Novel presentation of autoimmune polyglandular syndrome II i
Providers should remain vigilant of autoimmune polyglandular syndrome type II in the context of persistent low blood sugar in type I diabetes. Correction of adrenal insufficiency is key for regulation of blood sugar and thyroid function.

An 11-6/12 year old Tanner stage II female presented in February 2014 with polyuria, polydipsia, and a 10-pound weight loss. She had no family history of endocrinopathy on either side of her family. Laboratory studies at this time revealed new-onset type I diabetes mellitus. She was started on insulin at this time. She began to develop significant hypoglycemia on insulin and was taken off entirely in March 2014.

In May 2014, she was persistently losing weight despite good oral intake and experiencing a decline in her academic performance. During this time, blood sugars tested at home were found to be normal. Physical examination at this time revealed mild thyromegaly and flattening of growth curves. A diagnosis of autoimmune polyglandular syndrome type II was made at this time with the full triad of Addison's disease, Hashimoto's thyroiditis, and type 1 diabetes mellitus. Treatment was initiated with fludrocortisone 0.05 mg daily and hydrocortisone 9.4 mg/m2/day.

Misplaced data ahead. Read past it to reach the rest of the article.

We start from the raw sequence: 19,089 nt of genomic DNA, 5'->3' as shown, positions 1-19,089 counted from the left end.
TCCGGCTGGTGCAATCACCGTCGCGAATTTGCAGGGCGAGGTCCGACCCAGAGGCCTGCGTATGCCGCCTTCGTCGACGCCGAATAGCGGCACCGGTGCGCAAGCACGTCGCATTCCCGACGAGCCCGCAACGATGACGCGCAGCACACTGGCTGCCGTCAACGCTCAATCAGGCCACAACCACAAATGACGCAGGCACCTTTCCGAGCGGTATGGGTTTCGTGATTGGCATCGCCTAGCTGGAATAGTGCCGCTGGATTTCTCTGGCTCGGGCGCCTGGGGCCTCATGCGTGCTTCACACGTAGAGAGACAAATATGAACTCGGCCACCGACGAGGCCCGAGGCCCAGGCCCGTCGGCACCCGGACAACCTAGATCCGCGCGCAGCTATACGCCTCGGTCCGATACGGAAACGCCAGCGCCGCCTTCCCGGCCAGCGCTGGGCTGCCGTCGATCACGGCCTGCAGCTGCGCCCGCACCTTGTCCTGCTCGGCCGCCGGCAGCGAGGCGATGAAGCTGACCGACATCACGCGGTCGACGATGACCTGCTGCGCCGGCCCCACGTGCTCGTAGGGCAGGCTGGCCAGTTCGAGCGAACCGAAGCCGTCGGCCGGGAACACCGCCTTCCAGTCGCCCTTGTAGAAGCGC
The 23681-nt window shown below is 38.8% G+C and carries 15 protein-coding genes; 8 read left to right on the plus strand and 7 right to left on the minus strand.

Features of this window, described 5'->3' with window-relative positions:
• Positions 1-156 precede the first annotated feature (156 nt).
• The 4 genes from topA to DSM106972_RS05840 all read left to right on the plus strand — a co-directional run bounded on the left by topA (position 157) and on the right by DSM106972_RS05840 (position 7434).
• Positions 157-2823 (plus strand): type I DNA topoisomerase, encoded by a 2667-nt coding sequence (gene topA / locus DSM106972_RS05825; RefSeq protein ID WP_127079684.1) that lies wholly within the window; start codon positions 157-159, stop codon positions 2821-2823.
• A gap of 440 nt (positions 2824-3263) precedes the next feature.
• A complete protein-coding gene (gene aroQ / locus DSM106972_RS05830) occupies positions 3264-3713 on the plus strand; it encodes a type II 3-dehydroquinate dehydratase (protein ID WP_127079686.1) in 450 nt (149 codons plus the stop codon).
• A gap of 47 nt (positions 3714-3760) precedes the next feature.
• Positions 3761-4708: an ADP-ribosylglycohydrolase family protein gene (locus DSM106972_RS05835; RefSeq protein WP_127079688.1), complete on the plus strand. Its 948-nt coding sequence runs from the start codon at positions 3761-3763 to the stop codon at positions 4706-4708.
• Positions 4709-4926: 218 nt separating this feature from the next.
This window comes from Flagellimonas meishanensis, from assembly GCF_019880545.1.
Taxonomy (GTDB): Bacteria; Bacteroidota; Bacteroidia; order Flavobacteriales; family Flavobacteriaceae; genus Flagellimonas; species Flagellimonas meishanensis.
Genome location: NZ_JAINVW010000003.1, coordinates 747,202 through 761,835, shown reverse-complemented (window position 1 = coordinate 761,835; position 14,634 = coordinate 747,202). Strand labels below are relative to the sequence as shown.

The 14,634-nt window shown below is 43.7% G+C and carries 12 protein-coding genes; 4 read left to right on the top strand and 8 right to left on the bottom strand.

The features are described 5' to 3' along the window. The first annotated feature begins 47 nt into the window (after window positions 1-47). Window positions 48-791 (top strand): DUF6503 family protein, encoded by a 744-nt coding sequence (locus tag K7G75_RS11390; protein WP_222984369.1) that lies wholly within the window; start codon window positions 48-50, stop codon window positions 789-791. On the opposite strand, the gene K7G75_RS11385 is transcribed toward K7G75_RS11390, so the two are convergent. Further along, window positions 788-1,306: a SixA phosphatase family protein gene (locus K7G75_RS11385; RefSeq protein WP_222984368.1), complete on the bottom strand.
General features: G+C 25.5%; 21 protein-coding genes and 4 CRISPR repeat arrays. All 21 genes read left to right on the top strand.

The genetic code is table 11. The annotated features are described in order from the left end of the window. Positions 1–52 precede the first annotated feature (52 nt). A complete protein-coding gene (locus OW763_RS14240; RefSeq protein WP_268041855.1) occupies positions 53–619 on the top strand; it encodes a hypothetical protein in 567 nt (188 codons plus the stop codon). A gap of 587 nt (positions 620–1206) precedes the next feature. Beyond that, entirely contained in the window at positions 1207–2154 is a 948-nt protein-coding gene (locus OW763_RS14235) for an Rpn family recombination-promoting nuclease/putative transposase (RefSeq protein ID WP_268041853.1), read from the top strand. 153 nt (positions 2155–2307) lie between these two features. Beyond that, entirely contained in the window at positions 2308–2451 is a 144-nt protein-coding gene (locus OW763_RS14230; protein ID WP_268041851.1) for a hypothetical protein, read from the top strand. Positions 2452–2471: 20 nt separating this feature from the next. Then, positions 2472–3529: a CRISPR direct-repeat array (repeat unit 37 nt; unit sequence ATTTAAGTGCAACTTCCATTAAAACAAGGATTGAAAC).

Once control of Addison's was achieved, levothyroxine was started. Following treatment with fludrocortisone, hydrocortisone, and levothyroxine, she returned to her baseline academic performance as an A-student. She is currently well controlled as of January 2021 on her regimen of hydrocortisone 9.2 mg/m2/day, fludrocortisone 0.05 mg daily, levothyroxine 44 mcg daily, basal-bolus insulin therapy delivered by insulin pump, and continuous glucose monitoring. She has additionally been screened for additional autoimmune conditions, including pernicious anemia, celiac disease, and myasthenia gravis, none of which are positive as of January 2021. She has not required any immune-regulatory therapy to this point.

In 2017, the patient's biological mother presented at age 42 with new onset fatigue, positional lightheadedness, weight loss, nausea, abdominal pain, and skin hyperpigmentation. She was found to have thyroid nodules at that time. Laboratory results in May 2017 revealed ACTH of 1127 pg/ml, Cortisol 9.2 ?g/dl, Aldosterone less than 3 ng/dl, and Adrenal antibodies 110.5 ?/ml. She has since been diagnosed by her endocrinologist with adrenal insufficiency in the setting of potential APS type II and treated accordingly. As of April 2021, thyroid function tests have been within normal limits and she has not developed diabetes mellitus, nor has she required any immune-regulatory therapy.

Source: https://onlinelibrary.wiley.com/doi/10.1002/ccr3.4453?af=R
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